The headache and heartache of romance

BY: MARK KONING

As Valentine’s Day approaches, love is (supposedly) in the air, but what does that mean to a brain injury survivor? Personally, I’m not a Cupid fan favourite. Are my feelings brain injury related? I don’t know.

heart that says 'stay single'
PHOTO: ANTI-VALENTINE’S DAY

The thought of recognizing a shared love with close family and friends basically sits well with me. But the celebration of romance? That just gives me a headache. I don’t have anything against the concept of a relationship between two people – whether it’s in a marriage or a ‘going steady’ deal – but the idea of personally entering into a romantic relationship with someone causes an intermittent cranial pain.

I find just the idea of cramming liaisons between two partners into one day overwhelming. I understand that romance is a blossoming thing that is not just about one calendar day, but still…

I’ve experienced a few relationships throughout my life which have resulted in happiness and heartache as tag-alongs. Some of these I’ve written about in my book, Challenging Barriers & Walking the Path.

Nothing I’ve gone through has grown into a long, lasting, relationship. These experiences have, however, lead to feelings of discomfort. I’ve been faced with not knowing what to do or say, and seeing as how I’ve grown up not knowing what to do or say, the feeling scares me. I’ve had, and still have at times, difficulties understanding myself, so trying to understand the opposite sex can result in a spinning effect.

It has taken me some confusion, and heartache, to understand and feel comfortable with who I am. I don’t know if I am ready for anything else.

This ABI has presented so many difficulties, but I think, for me, has also offered so much clarity. I’ve learned to work hard and take things in stride, so perhaps my Valentine is still yet to come.


Mark’s passion to lend a helping hand, offer advice and give back has developed into a moral and social responsibility with the goal of sharing, inspiring and growing – for others as well as himself. His experience as a survivor, caregiver, mentor and writer has led to his credibility as an ABI Advocate and author of his life’s story, Challenging Barriers & Walking the Path. Follow him on Twitter @Mark_Koning or go to www.markkoning.com.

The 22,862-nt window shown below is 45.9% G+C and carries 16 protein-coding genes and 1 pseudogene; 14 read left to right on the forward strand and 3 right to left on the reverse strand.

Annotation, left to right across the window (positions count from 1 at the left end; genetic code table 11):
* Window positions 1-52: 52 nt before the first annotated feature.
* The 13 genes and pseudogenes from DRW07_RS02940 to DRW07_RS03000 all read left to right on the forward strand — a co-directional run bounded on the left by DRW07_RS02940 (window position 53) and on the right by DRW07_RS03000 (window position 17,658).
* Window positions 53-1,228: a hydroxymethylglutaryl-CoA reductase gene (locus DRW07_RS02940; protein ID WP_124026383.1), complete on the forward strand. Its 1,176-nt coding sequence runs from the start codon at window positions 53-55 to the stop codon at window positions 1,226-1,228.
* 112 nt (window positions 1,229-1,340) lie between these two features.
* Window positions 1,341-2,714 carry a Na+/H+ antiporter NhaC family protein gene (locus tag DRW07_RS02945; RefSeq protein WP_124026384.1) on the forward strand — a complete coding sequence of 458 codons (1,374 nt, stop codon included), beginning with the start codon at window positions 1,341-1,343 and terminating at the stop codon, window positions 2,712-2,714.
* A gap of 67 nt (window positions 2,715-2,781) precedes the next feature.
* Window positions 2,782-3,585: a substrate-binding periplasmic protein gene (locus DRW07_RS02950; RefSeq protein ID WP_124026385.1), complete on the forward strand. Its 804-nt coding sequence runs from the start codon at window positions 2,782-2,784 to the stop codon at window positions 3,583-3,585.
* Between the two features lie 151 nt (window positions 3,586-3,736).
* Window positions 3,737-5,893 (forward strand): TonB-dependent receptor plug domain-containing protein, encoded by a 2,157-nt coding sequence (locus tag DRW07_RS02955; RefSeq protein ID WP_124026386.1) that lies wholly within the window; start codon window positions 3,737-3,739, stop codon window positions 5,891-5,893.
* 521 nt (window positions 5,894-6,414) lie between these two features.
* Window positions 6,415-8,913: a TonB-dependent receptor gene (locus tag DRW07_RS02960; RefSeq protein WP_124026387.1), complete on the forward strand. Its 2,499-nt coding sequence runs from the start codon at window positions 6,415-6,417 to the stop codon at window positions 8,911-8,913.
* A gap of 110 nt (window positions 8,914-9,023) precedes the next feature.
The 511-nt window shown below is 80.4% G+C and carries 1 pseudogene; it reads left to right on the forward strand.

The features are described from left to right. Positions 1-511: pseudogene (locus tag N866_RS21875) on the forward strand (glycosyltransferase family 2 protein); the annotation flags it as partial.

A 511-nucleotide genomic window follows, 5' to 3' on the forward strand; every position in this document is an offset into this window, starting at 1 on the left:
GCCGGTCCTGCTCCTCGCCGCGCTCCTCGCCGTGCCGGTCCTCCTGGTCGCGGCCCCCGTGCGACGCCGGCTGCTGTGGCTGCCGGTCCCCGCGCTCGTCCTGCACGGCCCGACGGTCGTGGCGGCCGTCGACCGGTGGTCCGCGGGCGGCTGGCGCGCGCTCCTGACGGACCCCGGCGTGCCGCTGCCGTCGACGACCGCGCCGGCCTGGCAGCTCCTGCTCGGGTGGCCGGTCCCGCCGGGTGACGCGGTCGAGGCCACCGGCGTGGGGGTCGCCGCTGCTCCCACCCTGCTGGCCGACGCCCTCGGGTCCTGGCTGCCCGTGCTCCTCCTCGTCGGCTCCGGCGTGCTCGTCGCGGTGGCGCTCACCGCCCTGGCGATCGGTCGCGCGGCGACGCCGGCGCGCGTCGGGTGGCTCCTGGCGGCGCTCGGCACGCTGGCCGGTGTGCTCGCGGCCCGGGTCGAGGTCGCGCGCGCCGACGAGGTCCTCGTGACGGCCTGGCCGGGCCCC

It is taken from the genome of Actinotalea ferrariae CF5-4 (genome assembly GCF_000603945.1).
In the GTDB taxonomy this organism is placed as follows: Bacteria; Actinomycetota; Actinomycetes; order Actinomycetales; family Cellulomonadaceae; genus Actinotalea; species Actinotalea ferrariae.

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Brain injury and intimacy: A gay perspective

G. Ian Bowles was 37 and living in Little Rock, Arkansas in 2001 when his vehicle hydroplaned during a thunderstorm. He slammed sideways into a bridge support and was in coma for six weeks. When he woke up six weeks later, he says he was first confused about where he was, then unsure if his orientation had changed. Was he still gay or had the brain injury somehow altered him? This is his story of life after brain injury and how he and his partner Tim maintained their relationship.

Brain injuries can be extremely difficult for family relationships, especially with regards to spouses or partners. It is one thing when accidents happen and a sibling or child changes in the emotional or cognitive realm. But when that happens to a spouse, it can be devastating. A relationship once built on experience and memory potentially loses much of  its foundation. Commitment and long-term love are suddenly much more important than reciprocated affection and immediate enjoyment.

Such concerns can be even more pronounced if the injured person is gay.

My accident happened in the American South, in Arkansas, where I had moved a year prior. When I woke from my six-week coma, one of the first questions that I was asked was where I thought I was. The last place I remembered was being at school, in Pennsylvania, which turned out to be two years earlier. When they started trying to convince me of my location, I thought it was a joke. When they didn’t give up, I thought it was a conspiracy. I remembered that I had been starting to “come out” before the accident. As a gay man, why would I move to Arkansas, of all places? Then snatches of memory started coming back, including the memories of the gay community in the state and my partner. Slowly it dawned on me that they were telling the truth.

Ian Bowles with partner Tim.

When I was first told about my accident and brain injury, I wondered if there had been any effect on my orientation.

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